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OPO guidance on VCA deceased donor authorization

Summary and Goals

On July 3, 2014, Vascularized Composite Allografts (VCAs) were added under the definition of "organs" in the OPTN Final Rule. The major impetus for this change was the recognition of the essential role OPOs play in the process of identifying potential VCA donors, requesting authorization, and safely and effectively distributing VCAs according to proposed fair and equitable allocation policies. The new definition includes limbs, faces, and other vascularized multiple-tissue allografts1. OPTN policies and bylaws prior to this date defined organs to include: a kidney, liver, heart, lung, pancreas, or intestine (including the esophagus, stomach, small or large intestine, or any portion of the gastrointestinal tract)2. These human organs were likely the scope of the general public’s understanding of an organ that may be used in a transplant procedure. Additionally, these organs were likely those an individual considered when making a donor authorization decision-making in a recognized donor registry.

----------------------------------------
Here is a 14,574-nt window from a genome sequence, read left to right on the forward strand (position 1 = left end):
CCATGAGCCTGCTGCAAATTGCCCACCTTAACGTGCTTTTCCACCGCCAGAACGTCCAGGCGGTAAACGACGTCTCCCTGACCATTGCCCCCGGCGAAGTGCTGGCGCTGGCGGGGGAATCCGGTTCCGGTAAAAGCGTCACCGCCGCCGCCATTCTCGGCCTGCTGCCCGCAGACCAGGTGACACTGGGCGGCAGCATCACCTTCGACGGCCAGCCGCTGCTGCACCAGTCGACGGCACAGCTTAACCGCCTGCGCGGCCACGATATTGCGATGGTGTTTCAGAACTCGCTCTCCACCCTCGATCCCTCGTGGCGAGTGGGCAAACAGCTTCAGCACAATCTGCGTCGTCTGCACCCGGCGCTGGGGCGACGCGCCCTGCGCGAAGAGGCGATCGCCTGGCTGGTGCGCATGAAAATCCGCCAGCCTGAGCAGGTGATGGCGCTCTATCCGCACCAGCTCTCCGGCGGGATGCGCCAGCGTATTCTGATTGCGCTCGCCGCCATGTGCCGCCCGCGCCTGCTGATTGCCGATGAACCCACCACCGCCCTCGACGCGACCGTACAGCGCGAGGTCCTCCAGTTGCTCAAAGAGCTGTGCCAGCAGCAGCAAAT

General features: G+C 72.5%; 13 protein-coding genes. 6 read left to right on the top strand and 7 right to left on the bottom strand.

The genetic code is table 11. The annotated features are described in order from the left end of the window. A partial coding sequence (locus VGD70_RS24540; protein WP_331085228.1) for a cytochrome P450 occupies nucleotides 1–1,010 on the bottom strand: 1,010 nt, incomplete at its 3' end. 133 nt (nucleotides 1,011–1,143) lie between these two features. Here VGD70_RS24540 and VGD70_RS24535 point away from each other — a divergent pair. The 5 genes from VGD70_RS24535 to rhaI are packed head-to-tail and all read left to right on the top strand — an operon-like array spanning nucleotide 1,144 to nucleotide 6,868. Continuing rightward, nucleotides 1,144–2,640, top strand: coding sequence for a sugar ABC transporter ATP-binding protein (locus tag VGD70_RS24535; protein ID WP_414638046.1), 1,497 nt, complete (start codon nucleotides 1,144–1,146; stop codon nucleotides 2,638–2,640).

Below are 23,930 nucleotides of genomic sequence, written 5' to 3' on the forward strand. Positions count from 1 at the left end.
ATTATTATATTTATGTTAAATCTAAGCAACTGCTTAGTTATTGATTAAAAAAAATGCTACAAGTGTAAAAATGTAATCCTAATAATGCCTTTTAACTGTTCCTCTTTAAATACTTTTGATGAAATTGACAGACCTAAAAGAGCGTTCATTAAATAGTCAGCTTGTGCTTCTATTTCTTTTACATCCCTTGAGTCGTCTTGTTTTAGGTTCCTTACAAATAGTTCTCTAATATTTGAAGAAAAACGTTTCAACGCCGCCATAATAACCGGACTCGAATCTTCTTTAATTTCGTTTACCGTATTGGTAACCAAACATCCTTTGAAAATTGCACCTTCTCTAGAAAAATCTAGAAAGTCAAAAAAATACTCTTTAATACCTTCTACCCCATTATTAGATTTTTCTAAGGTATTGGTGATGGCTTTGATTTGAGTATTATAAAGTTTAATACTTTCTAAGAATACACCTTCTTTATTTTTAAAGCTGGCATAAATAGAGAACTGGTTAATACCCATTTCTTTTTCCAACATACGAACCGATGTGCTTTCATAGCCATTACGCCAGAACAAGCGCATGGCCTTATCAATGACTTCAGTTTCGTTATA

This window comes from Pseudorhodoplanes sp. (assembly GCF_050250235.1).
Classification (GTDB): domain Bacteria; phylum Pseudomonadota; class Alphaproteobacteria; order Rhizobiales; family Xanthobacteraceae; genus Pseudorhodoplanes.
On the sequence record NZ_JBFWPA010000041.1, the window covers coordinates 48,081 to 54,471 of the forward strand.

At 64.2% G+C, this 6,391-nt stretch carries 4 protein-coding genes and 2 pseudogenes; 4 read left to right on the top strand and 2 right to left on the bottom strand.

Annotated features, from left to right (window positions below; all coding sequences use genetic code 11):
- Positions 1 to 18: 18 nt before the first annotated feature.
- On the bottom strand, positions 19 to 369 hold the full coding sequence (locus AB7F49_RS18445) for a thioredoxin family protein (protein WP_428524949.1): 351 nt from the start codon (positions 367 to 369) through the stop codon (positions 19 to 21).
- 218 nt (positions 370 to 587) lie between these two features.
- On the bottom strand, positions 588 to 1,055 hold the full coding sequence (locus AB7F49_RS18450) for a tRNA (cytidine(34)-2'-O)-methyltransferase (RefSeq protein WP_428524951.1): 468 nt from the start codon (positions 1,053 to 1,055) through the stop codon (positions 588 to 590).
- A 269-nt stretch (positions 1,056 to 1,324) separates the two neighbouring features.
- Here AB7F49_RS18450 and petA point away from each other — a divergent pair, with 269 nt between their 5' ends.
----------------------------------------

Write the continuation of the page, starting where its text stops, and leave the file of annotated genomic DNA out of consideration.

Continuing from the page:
The OPTN/UNOS VCA Committee sought to ensure transparency in the donation request by requiring that authorization for VCA from deceased donors, whether given by the donor prior to death, or by family as surrogate decision makers after death, must be explicit and specific for VCA donation. Authorization for VCA donation should not be assumed under the general term "organ" donation.

The goal of this guidance document is to provide support to Organ Procurement Organizations (OPOs) and other designated requestors, transplant hospitals, staff at local donor hospitals and administrators, as well as the general public.

Background